Market risk: The asset risk mainly comes from the derivative part of the product. Here it’s important to understand that each structure is designed to cater to a specific view on the price movement of the underlying asset. For example, if the underlying asset is the Nifty, a 36-month structure may be designed to cater to the analysis that the Nifty most likely will return up to 5% during the tenor, another structure may be designed to cater to the view that the Nifty will double the returns over the same period. Participation rate, coupon, knock out and other relevant features (see box) vary according to the view taken.
Before you subscribe to a particular structure, you need to have a rough idea of where you think the Nifty level will reach at the end of the tenor. This will determine the final payout you are willing to accept from the adviser. This is very unlike investing in mutual funds, debt or equity, or even fundamental stock picking. If your view is wrong, you risk not making any returns from this product even after being invested for two-three years or more.
Says Iyer, “For larger ticket sizes, there is a customization of the structure based on the client’s view of where the market is headed. Typically, though it’s a merging of the house view (portfolio manager) with the client’s view. There are mass products, which subscribe to the general trend, as well.”
Event risk: Unexpected events such as natural calamities, civil wars, terrorist attacks and technology crash can lead to a standstill in asset trading. While the probability of such events happening is very low, but they have happened and a halt in trading can impact not only the value of a derivative but also the fixed income portion of the structure. The occurrence and outcome of such events is hard to predict, thus this can’t be quantified or avoided.
To help investors understand this risk better, Sebi has mandated disclosure of model risk, which essentially says that the actual behaviour of securities may significantly differ from what the mathematical model says as it will be influenced by market events.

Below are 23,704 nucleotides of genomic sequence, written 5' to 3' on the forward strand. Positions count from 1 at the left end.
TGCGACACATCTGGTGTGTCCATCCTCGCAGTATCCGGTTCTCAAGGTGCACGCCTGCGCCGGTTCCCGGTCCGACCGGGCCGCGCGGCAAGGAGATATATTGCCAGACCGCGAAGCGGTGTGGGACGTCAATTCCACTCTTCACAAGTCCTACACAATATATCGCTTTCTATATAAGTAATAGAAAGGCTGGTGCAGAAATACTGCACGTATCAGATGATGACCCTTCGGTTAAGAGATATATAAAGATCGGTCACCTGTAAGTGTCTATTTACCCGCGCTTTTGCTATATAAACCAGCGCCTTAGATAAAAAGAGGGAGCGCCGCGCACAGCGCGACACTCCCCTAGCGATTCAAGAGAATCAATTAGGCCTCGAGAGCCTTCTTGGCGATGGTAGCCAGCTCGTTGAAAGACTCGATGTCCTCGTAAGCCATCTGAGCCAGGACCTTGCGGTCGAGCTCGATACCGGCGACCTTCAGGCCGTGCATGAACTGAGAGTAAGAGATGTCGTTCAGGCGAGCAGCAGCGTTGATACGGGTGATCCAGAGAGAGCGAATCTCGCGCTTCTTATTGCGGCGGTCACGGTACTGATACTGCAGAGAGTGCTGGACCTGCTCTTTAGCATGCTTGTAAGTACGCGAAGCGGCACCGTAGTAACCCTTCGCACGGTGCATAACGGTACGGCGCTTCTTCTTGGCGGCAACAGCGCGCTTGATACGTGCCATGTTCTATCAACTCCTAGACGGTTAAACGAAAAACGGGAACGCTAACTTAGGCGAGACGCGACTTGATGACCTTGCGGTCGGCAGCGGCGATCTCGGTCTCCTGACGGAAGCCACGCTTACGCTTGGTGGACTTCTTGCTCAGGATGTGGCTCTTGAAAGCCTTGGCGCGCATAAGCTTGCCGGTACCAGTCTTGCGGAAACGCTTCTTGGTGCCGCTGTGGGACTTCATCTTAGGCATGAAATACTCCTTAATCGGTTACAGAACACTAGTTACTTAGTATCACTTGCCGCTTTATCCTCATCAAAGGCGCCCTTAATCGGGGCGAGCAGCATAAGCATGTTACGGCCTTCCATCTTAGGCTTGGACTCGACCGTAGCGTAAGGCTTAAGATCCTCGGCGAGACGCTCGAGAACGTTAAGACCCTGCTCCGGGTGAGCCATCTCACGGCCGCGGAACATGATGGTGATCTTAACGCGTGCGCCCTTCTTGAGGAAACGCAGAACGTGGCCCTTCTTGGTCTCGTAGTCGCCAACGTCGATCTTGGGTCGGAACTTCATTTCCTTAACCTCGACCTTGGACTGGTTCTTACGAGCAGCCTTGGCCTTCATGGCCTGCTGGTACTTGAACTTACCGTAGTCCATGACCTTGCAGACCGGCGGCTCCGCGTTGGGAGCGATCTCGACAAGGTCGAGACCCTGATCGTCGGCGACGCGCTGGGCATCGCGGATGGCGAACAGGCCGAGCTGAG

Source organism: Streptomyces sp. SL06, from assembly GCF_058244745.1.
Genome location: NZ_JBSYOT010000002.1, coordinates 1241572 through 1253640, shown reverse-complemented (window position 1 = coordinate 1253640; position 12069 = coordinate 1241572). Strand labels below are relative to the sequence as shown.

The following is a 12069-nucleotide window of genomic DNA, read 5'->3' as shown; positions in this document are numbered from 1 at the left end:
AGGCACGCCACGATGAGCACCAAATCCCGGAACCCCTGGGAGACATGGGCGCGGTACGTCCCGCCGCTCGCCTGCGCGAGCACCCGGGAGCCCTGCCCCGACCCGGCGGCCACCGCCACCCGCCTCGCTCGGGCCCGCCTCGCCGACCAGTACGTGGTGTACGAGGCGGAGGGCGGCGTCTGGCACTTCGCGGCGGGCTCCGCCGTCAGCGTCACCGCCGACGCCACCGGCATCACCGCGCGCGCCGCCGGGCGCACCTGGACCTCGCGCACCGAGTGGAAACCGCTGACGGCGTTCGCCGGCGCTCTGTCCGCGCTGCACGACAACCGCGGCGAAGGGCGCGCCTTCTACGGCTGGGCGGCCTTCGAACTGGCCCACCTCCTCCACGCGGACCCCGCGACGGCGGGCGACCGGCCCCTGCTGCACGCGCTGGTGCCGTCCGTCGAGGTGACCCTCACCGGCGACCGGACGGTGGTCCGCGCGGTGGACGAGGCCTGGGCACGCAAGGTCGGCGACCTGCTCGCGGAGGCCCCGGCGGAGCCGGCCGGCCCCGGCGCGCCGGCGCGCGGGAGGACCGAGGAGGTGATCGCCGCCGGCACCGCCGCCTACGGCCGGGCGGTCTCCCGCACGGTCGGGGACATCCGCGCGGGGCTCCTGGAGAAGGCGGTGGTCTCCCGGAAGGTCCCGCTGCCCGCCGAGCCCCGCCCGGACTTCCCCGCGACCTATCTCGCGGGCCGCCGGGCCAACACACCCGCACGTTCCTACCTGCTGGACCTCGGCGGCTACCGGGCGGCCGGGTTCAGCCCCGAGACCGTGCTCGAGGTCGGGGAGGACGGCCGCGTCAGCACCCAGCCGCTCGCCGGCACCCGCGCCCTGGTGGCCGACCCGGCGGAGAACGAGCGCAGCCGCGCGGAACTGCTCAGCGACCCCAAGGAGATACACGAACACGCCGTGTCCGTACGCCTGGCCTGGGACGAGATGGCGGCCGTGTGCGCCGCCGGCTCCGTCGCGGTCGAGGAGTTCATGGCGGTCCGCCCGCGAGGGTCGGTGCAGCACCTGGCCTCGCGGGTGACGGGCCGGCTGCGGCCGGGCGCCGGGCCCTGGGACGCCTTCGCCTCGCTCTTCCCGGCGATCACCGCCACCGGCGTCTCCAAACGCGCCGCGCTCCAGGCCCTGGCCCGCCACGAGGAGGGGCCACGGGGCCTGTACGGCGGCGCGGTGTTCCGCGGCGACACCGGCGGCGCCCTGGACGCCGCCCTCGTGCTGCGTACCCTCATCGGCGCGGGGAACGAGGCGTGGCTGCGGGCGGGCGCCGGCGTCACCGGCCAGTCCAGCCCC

Is it worth the risk?
Says Iyer, “For capital protected structures, we allocate 10-15% of the client’s fixed-income money and aim not to have more than 20% of the overall portfolio in structured products.” According to Saluja, these products warrant roughly 5% allocation within the asset class—fixed income or equity—they belong to.
Despite the risks, this product has a unique proposition which allows you to make money regardless of the volatility in asset prices. Moreover, even if the underlying asset is in a rally, the participation rate of more than 100% means that you make more returns than if you invest directly in the underlying asset.
Structures which offer a fixed coupon (dependent on the level of underlying asset at the end of the tenor) are also very attractive as the payoff is certain and that makes sense in volatile markets. Moreover, structures with capital protection mean that there is no downside in the product itself. Says Rohit Bhuta, chief executive officer, Religare Macquarie Private Wealth, “It’s not a product that every client demands. It’s more like a solution for sophisticated investors and surely has a small place in their portfolios.”
Of course, you have to remember the biggest risk you undertake is that the issuer may default and in that case despite the capital protected nature of the product, you may not get back the principal.
Also, these are event-based products and the view prescribed has to be accurate for the product to deliver. Adds Saluja, “Globally, 70-80% of structured products don’t deliver, but when they do, for capital protected structures which form part of fixed income, returns are hugely enhanced and that’s a chance people are willing to take.”
How do you choose?
The confusion arises in deciding which kind of structure suits you the best. Firstly, you have to have some idea about which direction you think the underlying asset prices are headed. A product may be geared to take advantage of a 15% rise in the Nifty after three years, whereas you are actually expecting at least a 30% rise; in this case, you may not make any money if there is a knock out when the Nifty rises by 20%.
Also, small changes in one feature of the structure may make it look better than another, but that may not be the case. For example, a product that offers a participation of 200% isn’t necessarily better than a product that offers a participation of 150%. You have to consider other features such as credit rating, knock out, coupon and tenor. In all likelihood, if one feature looks more advantageous, then another may be restrictive. Moreover, as Arora says, “You have to avoid overexposure to one issuer.”